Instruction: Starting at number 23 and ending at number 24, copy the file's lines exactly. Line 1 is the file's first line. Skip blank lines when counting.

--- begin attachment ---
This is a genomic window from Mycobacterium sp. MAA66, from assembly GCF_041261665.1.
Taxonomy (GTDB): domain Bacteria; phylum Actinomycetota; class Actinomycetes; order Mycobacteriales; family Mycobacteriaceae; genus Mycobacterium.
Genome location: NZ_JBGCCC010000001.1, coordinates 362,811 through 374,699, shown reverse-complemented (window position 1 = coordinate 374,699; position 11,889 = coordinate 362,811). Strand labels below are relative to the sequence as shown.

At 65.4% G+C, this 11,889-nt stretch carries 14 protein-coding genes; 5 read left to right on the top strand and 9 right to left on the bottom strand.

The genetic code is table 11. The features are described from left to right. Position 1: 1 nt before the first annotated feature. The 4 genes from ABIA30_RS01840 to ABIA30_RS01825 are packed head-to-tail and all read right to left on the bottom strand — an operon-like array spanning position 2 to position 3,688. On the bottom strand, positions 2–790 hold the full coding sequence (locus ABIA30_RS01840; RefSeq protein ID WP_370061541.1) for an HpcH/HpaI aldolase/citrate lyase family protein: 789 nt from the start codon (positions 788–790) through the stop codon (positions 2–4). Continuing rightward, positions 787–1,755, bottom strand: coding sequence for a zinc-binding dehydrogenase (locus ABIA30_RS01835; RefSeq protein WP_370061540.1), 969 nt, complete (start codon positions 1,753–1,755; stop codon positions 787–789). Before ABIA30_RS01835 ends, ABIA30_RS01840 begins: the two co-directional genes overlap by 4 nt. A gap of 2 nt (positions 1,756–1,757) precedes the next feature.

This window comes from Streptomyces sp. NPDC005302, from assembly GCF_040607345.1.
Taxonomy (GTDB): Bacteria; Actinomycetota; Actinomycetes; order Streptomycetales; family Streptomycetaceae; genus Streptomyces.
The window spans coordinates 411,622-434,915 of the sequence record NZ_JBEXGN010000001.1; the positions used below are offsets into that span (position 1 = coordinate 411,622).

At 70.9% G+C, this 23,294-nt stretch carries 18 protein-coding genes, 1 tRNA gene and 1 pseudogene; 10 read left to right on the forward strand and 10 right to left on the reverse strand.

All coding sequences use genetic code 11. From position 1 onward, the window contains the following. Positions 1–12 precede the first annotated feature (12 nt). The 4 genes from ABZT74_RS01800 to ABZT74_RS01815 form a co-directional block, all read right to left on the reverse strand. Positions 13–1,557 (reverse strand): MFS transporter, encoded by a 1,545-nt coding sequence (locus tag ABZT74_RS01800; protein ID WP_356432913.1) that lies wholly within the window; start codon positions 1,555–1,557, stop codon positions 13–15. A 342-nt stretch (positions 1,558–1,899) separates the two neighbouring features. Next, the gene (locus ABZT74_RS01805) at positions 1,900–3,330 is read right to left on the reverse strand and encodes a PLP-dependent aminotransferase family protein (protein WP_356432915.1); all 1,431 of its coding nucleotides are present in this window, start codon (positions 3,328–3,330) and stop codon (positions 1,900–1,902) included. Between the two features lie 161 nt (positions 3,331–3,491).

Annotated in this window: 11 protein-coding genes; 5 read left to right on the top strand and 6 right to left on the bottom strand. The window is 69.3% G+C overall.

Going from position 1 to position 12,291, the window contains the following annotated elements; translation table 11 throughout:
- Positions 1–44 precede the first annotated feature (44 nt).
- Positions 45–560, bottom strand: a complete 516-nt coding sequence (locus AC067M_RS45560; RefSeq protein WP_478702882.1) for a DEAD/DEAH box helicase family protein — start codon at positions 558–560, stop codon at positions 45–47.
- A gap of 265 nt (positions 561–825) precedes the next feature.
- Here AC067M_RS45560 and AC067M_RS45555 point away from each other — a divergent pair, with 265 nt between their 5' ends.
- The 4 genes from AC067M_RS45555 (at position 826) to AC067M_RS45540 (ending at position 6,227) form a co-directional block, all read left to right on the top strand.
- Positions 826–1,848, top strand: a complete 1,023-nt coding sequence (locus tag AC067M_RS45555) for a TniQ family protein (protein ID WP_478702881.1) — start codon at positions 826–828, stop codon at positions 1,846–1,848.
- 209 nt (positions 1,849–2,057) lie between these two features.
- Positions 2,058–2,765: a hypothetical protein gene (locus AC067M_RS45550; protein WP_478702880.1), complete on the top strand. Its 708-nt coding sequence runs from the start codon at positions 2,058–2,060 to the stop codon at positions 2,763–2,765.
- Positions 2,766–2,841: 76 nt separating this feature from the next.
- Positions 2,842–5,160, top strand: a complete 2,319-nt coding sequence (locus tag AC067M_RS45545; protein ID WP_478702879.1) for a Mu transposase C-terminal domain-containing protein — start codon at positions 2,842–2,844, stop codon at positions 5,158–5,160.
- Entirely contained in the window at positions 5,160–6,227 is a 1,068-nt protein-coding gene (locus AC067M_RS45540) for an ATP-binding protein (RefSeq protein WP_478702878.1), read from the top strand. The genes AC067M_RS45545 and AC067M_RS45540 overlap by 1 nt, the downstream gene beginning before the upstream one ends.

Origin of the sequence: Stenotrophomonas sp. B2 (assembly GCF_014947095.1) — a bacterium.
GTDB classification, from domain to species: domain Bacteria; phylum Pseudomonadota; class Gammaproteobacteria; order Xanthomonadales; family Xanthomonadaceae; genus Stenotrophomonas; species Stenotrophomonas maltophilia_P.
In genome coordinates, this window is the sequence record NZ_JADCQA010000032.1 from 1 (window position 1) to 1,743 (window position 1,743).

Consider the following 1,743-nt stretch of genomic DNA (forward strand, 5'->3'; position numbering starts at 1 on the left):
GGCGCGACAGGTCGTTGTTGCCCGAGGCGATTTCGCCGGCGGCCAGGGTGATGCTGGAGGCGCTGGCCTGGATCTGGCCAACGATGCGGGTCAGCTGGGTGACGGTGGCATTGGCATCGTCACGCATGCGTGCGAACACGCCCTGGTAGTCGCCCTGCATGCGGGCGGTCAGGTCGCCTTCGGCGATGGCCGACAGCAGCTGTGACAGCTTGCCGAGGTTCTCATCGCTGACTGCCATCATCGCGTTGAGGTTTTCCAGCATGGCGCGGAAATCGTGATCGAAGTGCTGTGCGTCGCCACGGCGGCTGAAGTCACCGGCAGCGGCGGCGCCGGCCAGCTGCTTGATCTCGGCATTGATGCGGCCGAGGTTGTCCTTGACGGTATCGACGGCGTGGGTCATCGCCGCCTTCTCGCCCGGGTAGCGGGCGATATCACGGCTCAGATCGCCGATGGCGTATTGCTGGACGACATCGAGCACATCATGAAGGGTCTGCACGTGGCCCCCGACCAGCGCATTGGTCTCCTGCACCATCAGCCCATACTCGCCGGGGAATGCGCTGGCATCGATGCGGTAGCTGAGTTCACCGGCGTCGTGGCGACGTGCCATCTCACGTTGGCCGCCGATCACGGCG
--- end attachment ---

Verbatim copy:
- Entirely contained in the window at positions 5,160–6,227 is a 1,068-nt protein-coding gene (locus AC067M_RS45540) for an ATP-binding protein (RefSeq protein WP_478702878.1), read from the top strand. The genes AC067M_RS45545 and AC067M_RS45540 overlap by 1 nt, the downstream gene beginning before the upstream one ends.

Origin of the sequence: Stenotrophomonas sp. B2 (assembly GCF_014947095.1) — a bacterium.